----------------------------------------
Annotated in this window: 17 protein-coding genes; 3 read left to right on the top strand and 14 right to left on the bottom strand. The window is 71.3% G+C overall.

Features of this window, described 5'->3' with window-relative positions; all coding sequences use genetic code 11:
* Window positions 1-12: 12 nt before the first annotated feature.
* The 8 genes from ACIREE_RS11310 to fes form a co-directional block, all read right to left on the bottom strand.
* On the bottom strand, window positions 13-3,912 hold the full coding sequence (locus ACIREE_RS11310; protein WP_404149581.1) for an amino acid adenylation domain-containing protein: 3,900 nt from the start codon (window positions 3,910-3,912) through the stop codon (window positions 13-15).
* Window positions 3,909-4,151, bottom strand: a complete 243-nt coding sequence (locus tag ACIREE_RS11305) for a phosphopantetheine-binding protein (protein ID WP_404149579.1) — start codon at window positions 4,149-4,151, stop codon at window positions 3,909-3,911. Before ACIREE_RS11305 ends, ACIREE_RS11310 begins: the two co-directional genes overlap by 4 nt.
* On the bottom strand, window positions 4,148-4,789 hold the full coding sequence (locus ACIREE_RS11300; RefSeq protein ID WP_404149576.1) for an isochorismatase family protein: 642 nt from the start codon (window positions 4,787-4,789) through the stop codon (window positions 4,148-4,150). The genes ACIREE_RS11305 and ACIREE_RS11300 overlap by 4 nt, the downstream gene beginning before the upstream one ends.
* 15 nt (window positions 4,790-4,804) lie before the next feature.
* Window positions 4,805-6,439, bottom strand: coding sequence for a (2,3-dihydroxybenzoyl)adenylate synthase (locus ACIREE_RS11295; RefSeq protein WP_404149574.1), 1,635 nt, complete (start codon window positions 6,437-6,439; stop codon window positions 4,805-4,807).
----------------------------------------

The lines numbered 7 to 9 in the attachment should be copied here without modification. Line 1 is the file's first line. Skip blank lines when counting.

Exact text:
* On the bottom strand, window positions 4,148-4,789 hold the full coding sequence (locus ACIREE_RS11300; RefSeq protein ID WP_404149576.1) for an isochorismatase family protein: 642 nt from the start codon (window positions 4,787-4,789) through the stop codon (window positions 4,148-4,150). The genes ACIREE_RS11305 and ACIREE_RS11300 overlap by 4 nt, the downstream gene beginning before the upstream one ends.
* 15 nt (window positions 4,790-4,804) lie before the next feature.
* Window positions 4,805-6,439, bottom strand: coding sequence for a (2,3-dihydroxybenzoyl)adenylate synthase (locus ACIREE_RS11295; RefSeq protein WP_404149574.1), 1,635 nt, complete (start codon window positions 6,437-6,439; stop codon window positions 4,805-4,807).